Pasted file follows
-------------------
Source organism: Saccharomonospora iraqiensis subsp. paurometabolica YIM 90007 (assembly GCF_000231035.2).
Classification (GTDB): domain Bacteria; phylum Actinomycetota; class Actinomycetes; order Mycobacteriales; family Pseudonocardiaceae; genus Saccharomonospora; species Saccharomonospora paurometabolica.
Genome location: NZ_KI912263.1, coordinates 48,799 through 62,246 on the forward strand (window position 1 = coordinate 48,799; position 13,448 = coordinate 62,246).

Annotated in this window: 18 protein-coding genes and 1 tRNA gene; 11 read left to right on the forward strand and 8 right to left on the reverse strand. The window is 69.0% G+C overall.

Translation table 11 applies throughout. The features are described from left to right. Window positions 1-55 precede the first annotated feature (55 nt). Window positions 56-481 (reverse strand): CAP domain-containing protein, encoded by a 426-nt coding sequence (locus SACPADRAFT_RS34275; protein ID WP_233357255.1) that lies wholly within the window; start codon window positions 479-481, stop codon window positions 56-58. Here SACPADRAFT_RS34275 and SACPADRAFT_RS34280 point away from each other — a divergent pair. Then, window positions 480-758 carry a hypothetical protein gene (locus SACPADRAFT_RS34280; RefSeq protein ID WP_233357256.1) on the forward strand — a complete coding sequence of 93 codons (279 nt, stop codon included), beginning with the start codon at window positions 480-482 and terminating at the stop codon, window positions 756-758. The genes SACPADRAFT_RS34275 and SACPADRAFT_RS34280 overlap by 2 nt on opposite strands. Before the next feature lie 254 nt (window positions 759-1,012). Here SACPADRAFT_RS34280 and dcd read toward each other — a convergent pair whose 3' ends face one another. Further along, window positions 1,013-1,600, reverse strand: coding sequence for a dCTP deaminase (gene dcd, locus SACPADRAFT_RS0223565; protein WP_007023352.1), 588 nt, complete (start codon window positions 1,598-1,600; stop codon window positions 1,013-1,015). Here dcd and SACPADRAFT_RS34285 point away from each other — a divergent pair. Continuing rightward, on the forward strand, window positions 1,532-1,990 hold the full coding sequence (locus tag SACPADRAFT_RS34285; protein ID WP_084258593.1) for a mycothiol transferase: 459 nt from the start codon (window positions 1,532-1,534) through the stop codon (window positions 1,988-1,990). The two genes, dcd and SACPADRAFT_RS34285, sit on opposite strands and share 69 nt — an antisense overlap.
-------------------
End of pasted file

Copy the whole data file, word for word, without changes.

Source organism: Saccharomonospora iraqiensis subsp. paurometabolica YIM 90007 (assembly GCF_000231035.2).
Classification (GTDB): domain Bacteria; phylum Actinomycetota; class Actinomycetes; order Mycobacteriales; family Pseudonocardiaceae; genus Saccharomonospora; species Saccharomonospora paurometabolica.
Genome location: NZ_KI912263.1, coordinates 48,799 through 62,246 on the forward strand (window position 1 = coordinate 48,799; position 13,448 = coordinate 62,246).

Annotated in this window: 18 protein-coding genes and 1 tRNA gene; 11 read left to right on the forward strand and 8 right to left on the reverse strand. The window is 69.0% G+C overall.

Translation table 11 applies throughout. The features are described from left to right. Window positions 1-55 precede the first annotated feature (55 nt). Window positions 56-481 (reverse strand): CAP domain-containing protein, encoded by a 426-nt coding sequence (locus SACPADRAFT_RS34275; protein ID WP_233357255.1) that lies wholly within the window; start codon window positions 479-481, stop codon window positions 56-58. Here SACPADRAFT_RS34275 and SACPADRAFT_RS34280 point away from each other — a divergent pair. Then, window positions 480-758 carry a hypothetical protein gene (locus SACPADRAFT_RS34280; RefSeq protein ID WP_233357256.1) on the forward strand — a complete coding sequence of 93 codons (279 nt, stop codon included), beginning with the start codon at window positions 480-482 and terminating at the stop codon, window positions 756-758. The genes SACPADRAFT_RS34275 and SACPADRAFT_RS34280 overlap by 2 nt on opposite strands. Before the next feature lie 254 nt (window positions 759-1,012). Here SACPADRAFT_RS34280 and dcd read toward each other — a convergent pair whose 3' ends face one another. Further along, window positions 1,013-1,600, reverse strand: coding sequence for a dCTP deaminase (gene dcd, locus SACPADRAFT_RS0223565; protein WP_007023352.1), 588 nt, complete (start codon window positions 1,598-1,600; stop codon window positions 1,013-1,015). Here dcd and SACPADRAFT_RS34285 point away from each other — a divergent pair. Continuing rightward, on the forward strand, window positions 1,532-1,990 hold the full coding sequence (locus tag SACPADRAFT_RS34285; protein ID WP_084258593.1) for a mycothiol transferase: 459 nt from the start codon (window positions 1,532-1,534) through the stop codon (window positions 1,988-1,990). The two genes, dcd and SACPADRAFT_RS34285, sit on opposite strands and share 69 nt — an antisense overlap.